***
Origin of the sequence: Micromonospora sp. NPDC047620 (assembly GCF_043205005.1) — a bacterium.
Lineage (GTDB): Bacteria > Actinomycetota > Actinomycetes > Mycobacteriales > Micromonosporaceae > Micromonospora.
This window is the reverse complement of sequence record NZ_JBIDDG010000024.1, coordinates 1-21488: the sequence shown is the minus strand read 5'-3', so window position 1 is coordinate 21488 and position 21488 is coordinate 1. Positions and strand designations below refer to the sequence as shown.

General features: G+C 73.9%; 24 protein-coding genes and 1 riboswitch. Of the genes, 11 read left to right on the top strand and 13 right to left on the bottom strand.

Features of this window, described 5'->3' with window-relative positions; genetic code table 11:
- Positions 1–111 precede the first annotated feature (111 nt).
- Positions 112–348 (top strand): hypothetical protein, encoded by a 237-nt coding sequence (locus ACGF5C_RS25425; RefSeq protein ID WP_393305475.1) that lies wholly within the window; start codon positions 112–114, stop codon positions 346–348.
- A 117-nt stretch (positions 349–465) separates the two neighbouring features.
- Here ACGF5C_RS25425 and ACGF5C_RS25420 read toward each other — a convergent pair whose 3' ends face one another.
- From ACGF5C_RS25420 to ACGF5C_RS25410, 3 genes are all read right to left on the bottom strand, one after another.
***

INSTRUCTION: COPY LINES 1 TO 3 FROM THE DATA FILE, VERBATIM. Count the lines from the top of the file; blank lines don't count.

Origin of the sequence: Micromonospora sp. NPDC047620 (assembly GCF_043205005.1) — a bacterium.
Lineage (GTDB): Bacteria > Actinomycetota > Actinomycetes > Mycobacteriales > Micromonosporaceae > Micromonospora.
This window is the reverse complement of sequence record NZ_JBIDDG010000024.1, coordinates 1-21488: the sequence shown is the minus strand read 5'-3', so window position 1 is coordinate 21488 and position 21488 is coordinate 1. Positions and strand designations below refer to the sequence as shown.